This structure however feels a little redundant, you spend so little time in each hub world and the games mechanics don’t exactly lend themselves particularly well to open-world exploration. Each hub is littered with collectibles too, but this isn’t Assassins Creed, traversal through the environment isn’t exactly an enjoyable or noteworthy affair. The manner in which you switch between hubs doesn’t help either; effectively teleporting through a cutscene leaves the experience and world that Platinum games have created feeling a little disjointed which breaks any potential immersive qualities the world they crafted could hold on you. 

Fortunately the games campaign does serve to give good insight into the character, of each roster member. For the most part they’re all characterised in Platinum’s familiar, over the top style. Blacker Baron for instance is a somewhat familiar black-pimp stereotype, wielding a weapon that’s literally called the ‘Super Sexy Fists of Fire’ if he wasn’t so over the top and ridiculous it’d be racist.  The rest of the cast is a little more acceptable and generally each have a very unique, if a little unbelievable personality.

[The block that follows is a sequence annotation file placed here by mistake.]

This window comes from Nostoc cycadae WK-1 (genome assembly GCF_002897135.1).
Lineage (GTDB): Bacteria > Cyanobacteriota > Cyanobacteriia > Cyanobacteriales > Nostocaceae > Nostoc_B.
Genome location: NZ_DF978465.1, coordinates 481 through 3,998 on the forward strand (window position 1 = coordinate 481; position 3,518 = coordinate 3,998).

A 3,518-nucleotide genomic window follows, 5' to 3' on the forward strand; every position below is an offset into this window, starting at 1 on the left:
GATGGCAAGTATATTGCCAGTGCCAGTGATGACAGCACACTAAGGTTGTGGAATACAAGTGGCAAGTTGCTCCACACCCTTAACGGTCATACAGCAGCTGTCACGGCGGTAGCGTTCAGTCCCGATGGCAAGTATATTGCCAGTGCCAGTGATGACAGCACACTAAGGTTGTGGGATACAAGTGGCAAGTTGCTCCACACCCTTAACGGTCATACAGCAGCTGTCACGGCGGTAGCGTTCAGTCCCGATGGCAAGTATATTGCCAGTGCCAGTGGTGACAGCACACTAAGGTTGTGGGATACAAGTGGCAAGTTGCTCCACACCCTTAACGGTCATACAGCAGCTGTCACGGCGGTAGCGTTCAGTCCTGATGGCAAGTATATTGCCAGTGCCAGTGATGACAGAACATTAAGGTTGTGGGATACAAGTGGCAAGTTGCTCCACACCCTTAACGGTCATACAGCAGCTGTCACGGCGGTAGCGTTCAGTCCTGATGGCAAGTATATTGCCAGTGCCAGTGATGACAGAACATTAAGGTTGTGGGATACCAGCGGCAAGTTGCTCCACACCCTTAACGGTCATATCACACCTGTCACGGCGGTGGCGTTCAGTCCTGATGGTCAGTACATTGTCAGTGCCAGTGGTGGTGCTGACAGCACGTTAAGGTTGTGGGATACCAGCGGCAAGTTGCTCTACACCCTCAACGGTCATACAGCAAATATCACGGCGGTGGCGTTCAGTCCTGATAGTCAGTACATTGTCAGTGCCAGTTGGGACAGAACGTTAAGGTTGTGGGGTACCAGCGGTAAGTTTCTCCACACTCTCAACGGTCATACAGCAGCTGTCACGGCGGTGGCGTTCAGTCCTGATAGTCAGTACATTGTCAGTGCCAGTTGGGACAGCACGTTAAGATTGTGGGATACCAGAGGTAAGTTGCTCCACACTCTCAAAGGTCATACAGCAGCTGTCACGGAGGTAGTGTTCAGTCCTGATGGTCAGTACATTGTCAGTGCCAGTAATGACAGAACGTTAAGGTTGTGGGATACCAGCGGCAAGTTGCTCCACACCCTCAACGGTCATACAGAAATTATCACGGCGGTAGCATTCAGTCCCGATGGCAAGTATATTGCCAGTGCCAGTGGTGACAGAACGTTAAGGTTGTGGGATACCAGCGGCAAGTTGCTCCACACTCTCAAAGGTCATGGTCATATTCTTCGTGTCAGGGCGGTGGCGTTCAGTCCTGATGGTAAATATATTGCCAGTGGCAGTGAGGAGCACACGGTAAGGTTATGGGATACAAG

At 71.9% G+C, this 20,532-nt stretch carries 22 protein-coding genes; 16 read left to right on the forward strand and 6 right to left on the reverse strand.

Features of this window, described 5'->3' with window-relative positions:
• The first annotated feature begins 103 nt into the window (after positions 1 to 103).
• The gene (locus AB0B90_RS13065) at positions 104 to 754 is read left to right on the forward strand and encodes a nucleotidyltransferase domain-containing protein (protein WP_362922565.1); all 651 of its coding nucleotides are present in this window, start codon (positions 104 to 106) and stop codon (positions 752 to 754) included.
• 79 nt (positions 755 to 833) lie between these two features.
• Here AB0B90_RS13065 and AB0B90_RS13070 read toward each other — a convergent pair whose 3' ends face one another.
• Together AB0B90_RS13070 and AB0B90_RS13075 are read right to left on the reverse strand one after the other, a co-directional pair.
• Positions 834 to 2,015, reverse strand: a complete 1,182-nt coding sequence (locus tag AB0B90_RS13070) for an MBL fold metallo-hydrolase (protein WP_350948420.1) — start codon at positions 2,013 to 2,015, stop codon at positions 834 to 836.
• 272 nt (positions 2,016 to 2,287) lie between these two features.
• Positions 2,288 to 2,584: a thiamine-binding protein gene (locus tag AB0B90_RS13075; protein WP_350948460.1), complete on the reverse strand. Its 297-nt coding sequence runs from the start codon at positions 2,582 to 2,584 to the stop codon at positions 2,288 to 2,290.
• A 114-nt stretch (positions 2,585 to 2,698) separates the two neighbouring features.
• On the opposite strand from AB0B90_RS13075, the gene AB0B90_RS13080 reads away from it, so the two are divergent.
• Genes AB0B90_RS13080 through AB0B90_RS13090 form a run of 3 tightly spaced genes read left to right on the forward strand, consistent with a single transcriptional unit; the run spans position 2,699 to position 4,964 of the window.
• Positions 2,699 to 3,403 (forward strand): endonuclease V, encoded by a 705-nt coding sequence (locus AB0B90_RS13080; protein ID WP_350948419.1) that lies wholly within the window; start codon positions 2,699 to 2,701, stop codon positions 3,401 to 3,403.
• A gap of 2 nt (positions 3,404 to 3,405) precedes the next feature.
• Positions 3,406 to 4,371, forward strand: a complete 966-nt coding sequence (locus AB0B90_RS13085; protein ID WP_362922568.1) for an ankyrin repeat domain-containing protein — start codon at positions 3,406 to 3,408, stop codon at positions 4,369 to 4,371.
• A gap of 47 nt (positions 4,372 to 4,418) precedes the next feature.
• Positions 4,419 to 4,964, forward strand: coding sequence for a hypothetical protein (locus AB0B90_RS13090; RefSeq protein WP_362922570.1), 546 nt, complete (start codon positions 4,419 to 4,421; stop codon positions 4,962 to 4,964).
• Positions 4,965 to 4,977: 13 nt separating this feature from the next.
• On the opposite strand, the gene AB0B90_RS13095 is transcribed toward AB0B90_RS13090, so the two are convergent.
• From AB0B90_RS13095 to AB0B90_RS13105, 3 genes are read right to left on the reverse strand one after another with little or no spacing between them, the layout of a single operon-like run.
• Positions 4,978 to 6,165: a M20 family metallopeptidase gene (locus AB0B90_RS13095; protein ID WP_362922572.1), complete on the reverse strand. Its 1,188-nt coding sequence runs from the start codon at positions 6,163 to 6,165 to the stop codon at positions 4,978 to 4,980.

As far as gameplay is concerned each member has their own, unique moves and special moves. You have basic combos which are performed using the square button and triangle buttons, alongside special moves and grabs performed with the bumpers. The game shares mechanics with a lot of 2D fighting games, grapples are teched by counter-grappling and the game features juggle based combos. That’s really where most of the similarities end though, games like Street Fighter are built upon their metagames, the chaotic nature of Anarchy Reigns makes it all a bit less tactical.